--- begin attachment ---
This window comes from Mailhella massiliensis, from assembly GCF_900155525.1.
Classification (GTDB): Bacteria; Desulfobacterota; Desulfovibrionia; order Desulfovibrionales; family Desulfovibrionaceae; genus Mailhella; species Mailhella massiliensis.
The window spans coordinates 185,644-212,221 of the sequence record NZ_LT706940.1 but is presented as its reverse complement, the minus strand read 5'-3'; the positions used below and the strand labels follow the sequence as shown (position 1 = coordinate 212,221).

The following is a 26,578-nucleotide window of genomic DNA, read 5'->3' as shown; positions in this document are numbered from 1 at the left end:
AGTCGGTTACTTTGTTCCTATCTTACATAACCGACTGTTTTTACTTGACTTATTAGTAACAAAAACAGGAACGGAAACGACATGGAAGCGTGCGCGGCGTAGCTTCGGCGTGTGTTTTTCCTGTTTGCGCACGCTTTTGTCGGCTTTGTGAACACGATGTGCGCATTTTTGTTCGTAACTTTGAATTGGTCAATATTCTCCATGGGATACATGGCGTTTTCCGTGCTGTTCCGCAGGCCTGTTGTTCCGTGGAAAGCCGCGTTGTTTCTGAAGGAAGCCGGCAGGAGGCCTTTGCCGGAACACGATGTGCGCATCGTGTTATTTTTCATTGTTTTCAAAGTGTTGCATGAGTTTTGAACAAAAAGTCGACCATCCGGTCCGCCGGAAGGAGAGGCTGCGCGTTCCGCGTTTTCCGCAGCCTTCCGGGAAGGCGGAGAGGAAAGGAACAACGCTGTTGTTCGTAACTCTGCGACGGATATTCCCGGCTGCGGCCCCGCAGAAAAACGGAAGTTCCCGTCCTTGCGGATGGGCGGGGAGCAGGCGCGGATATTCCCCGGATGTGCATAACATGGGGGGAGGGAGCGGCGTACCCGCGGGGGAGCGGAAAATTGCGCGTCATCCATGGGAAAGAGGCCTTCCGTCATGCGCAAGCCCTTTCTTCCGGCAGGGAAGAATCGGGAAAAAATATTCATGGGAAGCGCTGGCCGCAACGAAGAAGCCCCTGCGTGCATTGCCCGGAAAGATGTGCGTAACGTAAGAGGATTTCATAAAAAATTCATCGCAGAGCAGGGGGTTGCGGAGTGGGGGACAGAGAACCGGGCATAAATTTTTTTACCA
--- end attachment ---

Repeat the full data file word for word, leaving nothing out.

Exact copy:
This window comes from Mailhella massiliensis, from assembly GCF_900155525.1.
Classification (GTDB): Bacteria; Desulfobacterota; Desulfovibrionia; order Desulfovibrionales; family Desulfovibrionaceae; genus Mailhella; species Mailhella massiliensis.
The window spans coordinates 185,644-212,221 of the sequence record NZ_LT706940.1 but is presented as its reverse complement, the minus strand read 5'-3'; the positions used below and the strand labels follow the sequence as shown (position 1 = coordinate 212,221).

The following is a 26,578-nucleotide window of genomic DNA, read 5'->3' as shown; positions in this document are numbered from 1 at the left end:
AGTCGGTTACTTTGTTCCTATCTTACATAACCGACTGTTTTTACTTGACTTATTAGTAACAAAAACAGGAACGGAAACGACATGGAAGCGTGCGCGGCGTAGCTTCGGCGTGTGTTTTTCCTGTTTGCGCACGCTTTTGTCGGCTTTGTGAACACGATGTGCGCATTTTTGTTCGTAACTTTGAATTGGTCAATATTCTCCATGGGATACATGGCGTTTTCCGTGCTGTTCCGCAGGCCTGTTGTTCCGTGGAAAGCCGCGTTGTTTCTGAAGGAAGCCGGCAGGAGGCCTTTGCCGGAACACGATGTGCGCATCGTGTTATTTTTCATTGTTTTCAAAGTGTTGCATGAGTTTTGAACAAAAAGTCGACCATCCGGTCCGCCGGAAGGAGAGGCTGCGCGTTCCGCGTTTTCCGCAGCCTTCCGGGAAGGCGGAGAGGAAAGGAACAACGCTGTTGTTCGTAACTCTGCGACGGATATTCCCGGCTGCGGCCCCGCAGAAAAACGGAAGTTCCCGTCCTTGCGGATGGGCGGGGAGCAGGCGCGGATATTCCCCGGATGTGCATAACATGGGGGGAGGGAGCGGCGTACCCGCGGGGGAGCGGAAAATTGCGCGTCATCCATGGGAAAGAGGCCTTCCGTCATGCGCAAGCCCTTTCTTCCGGCAGGGAAGAATCGGGAAAAAATATTCATGGGAAGCGCTGGCCGCAACGAAGAAGCCCCTGCGTGCATTGCCCGGAAAGATGTGCGTAACGTAAGAGGATTTCATAAAAAATTCATCGCAGAGCAGGGGGTTGCGGAGTGGGGGACAGAGAACCGGGCATAAATTTTTTTACCA